“I can not go? You are the meanest mom ever! If this is the case, pay close attention to what I am going to say. According to a renowned, respected writer, should you are feeling guilty about incidents such as this, you’ve failed your child. According to the researcher, a successful mother is a Mean Mom. Now, wait a minute, you may object. He did not say that, did he?
The researcher, Abraham Maslow, introduced a concept in 1943 at a newspaper called A Theory of Human Motivation. He identified a hierarchy of human needs that have to be fulfilled, in sequential order, to achieve full adulthood, or what he termed self-actualization. This theory was accepted and adopted around the world and has earned him the name Father of Humanistic Psychology.
The hierarchy is composed of five levels. If we aren’t provided the crucial needs of every level, we can’t progress effectively to another one, thus interrupting the process of getting a fully mature adult.
Safety – security
Self-esteem – value and confidence
Self-actualization – skill to find your passion
Wait, none of these levels says to be a Mean Mom. Really, one does. If you guessed Safety, then you’re correct. What’s security to a child? A child feels secure when sure the adults depended on to keep them out of injury will be there always and unfailingly, regardless of what the conditions.
As a child develops, safety is offered in different ways. For infants it’s being warm, comfortable and attended to. For toddlers, it’s protection as they learn to explore their world.
School-age kids feel secure when assured that house will be a non-changing constant in the face of many new adventures as they separate themselves for the first time. Teen-agers feel secure when they know that whatever personalities they attempt on won’t fool their parents, and that their parents will keep them protected from encounters they believe that they are prepared for, but aren’t.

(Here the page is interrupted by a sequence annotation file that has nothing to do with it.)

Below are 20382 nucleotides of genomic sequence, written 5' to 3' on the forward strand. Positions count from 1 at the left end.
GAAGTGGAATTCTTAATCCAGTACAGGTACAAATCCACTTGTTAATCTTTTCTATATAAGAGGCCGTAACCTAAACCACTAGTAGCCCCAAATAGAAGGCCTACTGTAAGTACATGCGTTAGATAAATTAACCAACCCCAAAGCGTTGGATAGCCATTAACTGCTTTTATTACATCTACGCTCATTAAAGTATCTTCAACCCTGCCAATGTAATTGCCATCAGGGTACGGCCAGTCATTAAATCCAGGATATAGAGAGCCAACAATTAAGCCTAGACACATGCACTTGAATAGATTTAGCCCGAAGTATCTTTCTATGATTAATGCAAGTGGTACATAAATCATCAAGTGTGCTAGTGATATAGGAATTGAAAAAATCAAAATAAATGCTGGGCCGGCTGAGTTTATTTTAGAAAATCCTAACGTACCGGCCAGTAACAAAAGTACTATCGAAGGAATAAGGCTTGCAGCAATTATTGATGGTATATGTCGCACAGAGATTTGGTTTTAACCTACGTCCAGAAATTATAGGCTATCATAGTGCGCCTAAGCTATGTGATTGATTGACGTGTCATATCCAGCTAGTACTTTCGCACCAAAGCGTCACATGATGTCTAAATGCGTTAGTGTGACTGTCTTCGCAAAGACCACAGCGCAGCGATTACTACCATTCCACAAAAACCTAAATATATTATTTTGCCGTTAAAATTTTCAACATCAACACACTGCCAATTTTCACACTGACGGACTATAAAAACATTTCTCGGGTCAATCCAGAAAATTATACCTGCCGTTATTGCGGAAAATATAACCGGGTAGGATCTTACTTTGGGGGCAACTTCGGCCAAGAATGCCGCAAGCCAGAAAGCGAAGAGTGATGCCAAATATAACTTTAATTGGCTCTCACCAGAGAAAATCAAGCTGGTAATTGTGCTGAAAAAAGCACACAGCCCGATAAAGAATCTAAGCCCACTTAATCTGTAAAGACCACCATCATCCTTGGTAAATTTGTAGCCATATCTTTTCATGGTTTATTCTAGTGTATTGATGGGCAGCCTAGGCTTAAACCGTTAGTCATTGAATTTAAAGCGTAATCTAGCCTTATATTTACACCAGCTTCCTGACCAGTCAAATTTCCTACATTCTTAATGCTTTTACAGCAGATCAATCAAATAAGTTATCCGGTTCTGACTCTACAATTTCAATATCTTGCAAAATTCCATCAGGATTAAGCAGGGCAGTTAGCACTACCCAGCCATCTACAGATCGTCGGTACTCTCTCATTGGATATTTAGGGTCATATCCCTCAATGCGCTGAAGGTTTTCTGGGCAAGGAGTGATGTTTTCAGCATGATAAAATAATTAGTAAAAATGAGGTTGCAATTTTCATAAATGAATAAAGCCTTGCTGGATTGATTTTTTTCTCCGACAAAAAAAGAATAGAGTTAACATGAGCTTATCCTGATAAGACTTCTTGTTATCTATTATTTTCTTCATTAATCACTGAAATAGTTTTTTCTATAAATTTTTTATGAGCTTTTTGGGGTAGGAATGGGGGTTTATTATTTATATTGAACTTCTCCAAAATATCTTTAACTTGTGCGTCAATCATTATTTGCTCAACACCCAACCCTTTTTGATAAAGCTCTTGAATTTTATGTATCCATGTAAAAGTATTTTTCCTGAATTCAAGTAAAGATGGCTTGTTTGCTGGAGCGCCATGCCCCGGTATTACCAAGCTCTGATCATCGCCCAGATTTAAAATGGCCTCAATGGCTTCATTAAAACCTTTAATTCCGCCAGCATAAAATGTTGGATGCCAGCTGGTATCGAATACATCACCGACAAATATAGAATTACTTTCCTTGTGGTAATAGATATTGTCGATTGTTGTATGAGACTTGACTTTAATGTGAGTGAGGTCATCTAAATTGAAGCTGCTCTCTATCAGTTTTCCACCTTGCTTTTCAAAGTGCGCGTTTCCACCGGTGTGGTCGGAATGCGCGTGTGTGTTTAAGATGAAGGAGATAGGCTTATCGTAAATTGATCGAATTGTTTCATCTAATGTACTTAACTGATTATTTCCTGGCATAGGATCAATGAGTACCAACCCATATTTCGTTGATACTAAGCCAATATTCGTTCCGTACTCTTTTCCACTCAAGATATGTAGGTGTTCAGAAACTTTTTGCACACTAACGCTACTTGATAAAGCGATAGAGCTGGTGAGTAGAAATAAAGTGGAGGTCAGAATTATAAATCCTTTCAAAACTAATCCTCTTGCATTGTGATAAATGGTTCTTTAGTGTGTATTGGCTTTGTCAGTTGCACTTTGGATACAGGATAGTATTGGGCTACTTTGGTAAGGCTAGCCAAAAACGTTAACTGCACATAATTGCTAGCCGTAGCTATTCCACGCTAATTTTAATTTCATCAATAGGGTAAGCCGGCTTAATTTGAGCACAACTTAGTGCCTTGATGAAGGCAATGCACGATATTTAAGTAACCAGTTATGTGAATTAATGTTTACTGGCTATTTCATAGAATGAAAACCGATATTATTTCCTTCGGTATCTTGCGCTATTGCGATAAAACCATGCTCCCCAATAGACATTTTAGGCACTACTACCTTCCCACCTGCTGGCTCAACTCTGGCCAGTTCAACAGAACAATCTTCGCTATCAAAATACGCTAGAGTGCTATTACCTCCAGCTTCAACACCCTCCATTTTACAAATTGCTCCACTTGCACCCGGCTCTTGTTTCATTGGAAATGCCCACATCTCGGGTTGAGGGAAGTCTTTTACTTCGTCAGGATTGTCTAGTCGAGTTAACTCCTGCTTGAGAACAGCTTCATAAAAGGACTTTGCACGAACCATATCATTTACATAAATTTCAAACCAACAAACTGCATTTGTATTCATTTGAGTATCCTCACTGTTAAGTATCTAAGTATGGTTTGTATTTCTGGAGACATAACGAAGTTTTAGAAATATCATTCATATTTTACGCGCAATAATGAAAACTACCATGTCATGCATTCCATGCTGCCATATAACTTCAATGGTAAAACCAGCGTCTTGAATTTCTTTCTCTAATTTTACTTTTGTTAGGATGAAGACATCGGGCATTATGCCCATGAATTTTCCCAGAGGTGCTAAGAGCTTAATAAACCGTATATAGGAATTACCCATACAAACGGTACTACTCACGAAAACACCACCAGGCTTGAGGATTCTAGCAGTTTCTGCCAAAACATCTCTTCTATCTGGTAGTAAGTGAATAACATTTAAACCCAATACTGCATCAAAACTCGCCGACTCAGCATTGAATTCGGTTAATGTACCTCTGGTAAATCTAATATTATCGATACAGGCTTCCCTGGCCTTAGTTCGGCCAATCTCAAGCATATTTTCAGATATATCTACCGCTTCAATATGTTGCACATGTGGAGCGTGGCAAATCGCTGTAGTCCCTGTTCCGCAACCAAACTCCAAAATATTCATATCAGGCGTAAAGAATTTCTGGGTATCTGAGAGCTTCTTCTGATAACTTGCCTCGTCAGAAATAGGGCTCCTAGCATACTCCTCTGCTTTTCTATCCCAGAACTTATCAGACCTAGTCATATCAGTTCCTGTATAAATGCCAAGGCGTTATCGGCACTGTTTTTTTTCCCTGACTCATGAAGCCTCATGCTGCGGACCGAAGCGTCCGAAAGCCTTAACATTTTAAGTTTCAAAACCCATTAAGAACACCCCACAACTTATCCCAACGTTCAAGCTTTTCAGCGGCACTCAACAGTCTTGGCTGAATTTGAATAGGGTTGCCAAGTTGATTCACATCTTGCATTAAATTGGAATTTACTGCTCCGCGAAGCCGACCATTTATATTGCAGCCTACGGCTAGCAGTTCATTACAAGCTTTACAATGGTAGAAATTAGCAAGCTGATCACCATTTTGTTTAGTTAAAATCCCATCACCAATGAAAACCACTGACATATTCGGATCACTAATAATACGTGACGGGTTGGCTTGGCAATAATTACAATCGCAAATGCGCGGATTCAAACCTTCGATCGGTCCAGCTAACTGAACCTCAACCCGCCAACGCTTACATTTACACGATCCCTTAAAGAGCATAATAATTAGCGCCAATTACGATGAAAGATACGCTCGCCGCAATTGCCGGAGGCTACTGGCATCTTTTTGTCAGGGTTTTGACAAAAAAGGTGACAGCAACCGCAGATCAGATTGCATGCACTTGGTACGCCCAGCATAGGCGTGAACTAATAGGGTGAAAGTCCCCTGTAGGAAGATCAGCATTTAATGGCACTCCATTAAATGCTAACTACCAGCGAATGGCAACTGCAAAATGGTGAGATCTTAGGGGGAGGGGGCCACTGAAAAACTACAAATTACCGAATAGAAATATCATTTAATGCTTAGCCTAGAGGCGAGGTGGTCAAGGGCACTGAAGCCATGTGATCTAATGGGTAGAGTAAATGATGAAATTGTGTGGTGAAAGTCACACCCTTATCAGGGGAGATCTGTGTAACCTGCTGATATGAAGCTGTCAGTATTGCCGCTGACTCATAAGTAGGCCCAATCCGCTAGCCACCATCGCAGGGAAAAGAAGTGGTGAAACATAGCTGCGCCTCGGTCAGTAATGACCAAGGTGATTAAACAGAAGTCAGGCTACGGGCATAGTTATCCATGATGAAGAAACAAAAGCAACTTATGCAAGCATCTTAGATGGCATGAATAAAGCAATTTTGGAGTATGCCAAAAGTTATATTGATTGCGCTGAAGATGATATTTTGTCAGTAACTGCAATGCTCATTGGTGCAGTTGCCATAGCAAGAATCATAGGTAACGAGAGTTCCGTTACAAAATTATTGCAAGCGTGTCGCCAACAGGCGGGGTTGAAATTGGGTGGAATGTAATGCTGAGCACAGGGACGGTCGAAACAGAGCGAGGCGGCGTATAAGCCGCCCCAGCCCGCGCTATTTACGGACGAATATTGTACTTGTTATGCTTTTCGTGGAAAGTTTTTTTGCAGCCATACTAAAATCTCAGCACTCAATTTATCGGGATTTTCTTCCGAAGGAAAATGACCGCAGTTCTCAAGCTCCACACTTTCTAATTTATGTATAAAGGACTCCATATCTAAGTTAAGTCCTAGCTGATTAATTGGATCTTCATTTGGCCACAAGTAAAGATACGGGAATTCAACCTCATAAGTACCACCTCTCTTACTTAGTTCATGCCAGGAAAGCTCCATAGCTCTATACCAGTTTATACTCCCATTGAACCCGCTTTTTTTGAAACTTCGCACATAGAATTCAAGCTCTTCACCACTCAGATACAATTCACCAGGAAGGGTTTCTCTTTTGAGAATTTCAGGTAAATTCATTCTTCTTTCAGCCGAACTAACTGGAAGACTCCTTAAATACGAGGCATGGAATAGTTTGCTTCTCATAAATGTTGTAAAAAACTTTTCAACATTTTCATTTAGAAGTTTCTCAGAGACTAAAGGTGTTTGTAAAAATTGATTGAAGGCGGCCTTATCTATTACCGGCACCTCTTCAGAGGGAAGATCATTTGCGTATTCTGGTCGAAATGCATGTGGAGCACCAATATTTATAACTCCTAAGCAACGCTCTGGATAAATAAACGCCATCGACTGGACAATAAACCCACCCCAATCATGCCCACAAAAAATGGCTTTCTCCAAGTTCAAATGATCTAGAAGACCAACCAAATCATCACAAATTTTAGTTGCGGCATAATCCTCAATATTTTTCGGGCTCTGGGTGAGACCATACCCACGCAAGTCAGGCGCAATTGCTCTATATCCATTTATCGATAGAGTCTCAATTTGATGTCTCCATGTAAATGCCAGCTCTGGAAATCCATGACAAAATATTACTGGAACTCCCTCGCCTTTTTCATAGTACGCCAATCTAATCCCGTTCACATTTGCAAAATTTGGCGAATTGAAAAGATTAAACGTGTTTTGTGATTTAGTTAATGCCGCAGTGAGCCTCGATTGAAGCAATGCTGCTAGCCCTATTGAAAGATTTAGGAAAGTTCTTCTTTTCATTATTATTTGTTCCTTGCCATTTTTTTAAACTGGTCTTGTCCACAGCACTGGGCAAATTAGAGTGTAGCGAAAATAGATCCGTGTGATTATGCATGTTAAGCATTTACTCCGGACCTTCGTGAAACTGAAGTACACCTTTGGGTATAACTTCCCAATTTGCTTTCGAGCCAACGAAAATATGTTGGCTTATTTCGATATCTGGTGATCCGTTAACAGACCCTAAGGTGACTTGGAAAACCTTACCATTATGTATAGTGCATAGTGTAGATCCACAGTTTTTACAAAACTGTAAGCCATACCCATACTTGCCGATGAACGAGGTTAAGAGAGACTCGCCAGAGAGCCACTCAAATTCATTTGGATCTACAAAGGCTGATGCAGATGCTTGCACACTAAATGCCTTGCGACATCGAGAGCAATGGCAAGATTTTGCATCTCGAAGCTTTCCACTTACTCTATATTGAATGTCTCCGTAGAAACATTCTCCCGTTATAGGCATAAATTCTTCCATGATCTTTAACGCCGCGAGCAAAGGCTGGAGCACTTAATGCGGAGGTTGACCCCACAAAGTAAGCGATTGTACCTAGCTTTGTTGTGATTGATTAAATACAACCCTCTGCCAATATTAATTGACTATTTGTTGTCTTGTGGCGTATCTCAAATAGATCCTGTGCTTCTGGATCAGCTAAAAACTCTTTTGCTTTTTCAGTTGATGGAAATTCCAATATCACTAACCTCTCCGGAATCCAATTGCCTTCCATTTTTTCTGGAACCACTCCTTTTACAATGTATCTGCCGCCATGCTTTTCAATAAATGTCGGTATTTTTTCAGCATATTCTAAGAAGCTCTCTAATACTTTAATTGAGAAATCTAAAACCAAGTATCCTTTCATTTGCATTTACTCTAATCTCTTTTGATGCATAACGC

When the bounds are being analyzed, each and every time without fail. Testing the bounds is their way of checking to determine if the safety net remains in place. Every time you back down, the bounds will be analyzed again. Being a Mean Mom requires staying constant, even if you’re the only parent on the block who’s. Being a Mean Mom provides the safety and security your kids will need to advance to maturity.
How will you know if you’re successful? Your children will inform you. His response was, “Because she feeds me great food.” The friend’s mother overheard him answer, “No way, man. You can not eliminate anything with my mother.”
His response was that the friend did not have a curfew. What came out of his mouth was my affirmation I was a prosperous mean mom. He explained, “I guess his mother does not care about him.” As a mother, that was among the most gorgeous things I’ve ever heard. But it’s not straightforward. Have you got what it takes?
The writer, Maureen LoBue, M.Ed., has united both professional and personal experience to make Mean Mother’s Club: The Mother’s Rule Book. The purpose is to offer a common sense, ready to use reference for busy mothers who need to learn the way to maintain control of any situation at this time. The seven rules set out in the book prepare mothers to take care of situations at different ages for different kids, using their own parenting style. They allow you to understand why your kids are doing what they do and allow you to plan ahead to find the best way to manage it when they do.